A colleague has shared the latest style guide from the Government Digital Service, which sets out some common sense standards it expects those who write for it to uphold.
This is aimed at people who are responsible for producing content for gov.uk, which is set to replace the websites of various departments and other bodies over the coming year or so.
I’ve developed, read and tried to live up to a fair few style guides over the years (check this one out as an example). Notwithstanding the need to write for an online audience, which features prominently today, I’ve found they all try to achieve the same thing, which is to say it clearly and quickly and to avoid the inconsistencies that hinder this aim. I welcome this guidance and will be using it next time a debate about whether & should be used in copy (B&Q, yes; Bournemouth, Poole & Dorset, no).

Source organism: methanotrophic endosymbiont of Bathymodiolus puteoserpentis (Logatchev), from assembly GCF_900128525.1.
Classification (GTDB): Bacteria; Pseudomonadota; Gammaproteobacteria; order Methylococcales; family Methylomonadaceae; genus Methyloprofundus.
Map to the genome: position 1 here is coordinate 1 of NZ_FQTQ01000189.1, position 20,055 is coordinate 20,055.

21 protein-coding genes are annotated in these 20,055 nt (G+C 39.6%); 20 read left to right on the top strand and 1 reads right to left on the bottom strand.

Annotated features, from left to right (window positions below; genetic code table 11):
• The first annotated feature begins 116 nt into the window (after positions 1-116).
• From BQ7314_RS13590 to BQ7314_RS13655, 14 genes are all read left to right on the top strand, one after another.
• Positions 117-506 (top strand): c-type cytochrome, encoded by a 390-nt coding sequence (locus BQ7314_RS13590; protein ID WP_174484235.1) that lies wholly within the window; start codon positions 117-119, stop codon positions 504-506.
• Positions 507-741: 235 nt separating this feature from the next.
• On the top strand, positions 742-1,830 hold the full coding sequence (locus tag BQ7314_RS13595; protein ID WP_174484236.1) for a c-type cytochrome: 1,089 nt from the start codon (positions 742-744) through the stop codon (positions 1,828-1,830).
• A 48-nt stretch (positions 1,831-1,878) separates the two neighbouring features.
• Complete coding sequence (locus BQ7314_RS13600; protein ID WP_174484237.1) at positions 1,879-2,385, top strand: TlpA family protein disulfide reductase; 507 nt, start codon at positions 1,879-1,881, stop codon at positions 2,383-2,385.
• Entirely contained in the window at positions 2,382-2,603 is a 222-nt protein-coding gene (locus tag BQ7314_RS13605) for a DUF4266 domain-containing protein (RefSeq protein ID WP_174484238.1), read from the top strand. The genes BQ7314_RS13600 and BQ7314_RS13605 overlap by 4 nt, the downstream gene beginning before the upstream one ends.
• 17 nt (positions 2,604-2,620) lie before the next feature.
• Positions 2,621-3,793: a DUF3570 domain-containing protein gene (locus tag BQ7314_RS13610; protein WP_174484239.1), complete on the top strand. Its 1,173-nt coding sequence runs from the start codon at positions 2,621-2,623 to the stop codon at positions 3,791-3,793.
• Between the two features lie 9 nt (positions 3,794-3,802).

A look at the ‘words to avoid’ (section 1.5) suggests that I have some brushing up to do before I can fully meet the gov.uk standard. I suspect I am not the only one, and that’s often the way with style guides. They set out an aspiration, and it won’t be easy staying away from all those ‘words to avoid’, all the time. But if the principles are pushed by those with influence within the organisations working on the new website, there’s a chance they will stick.
On a related note, someone shared with me an online tool this week which urges writers to cut the crap in a slightly different way. How well does your writing score?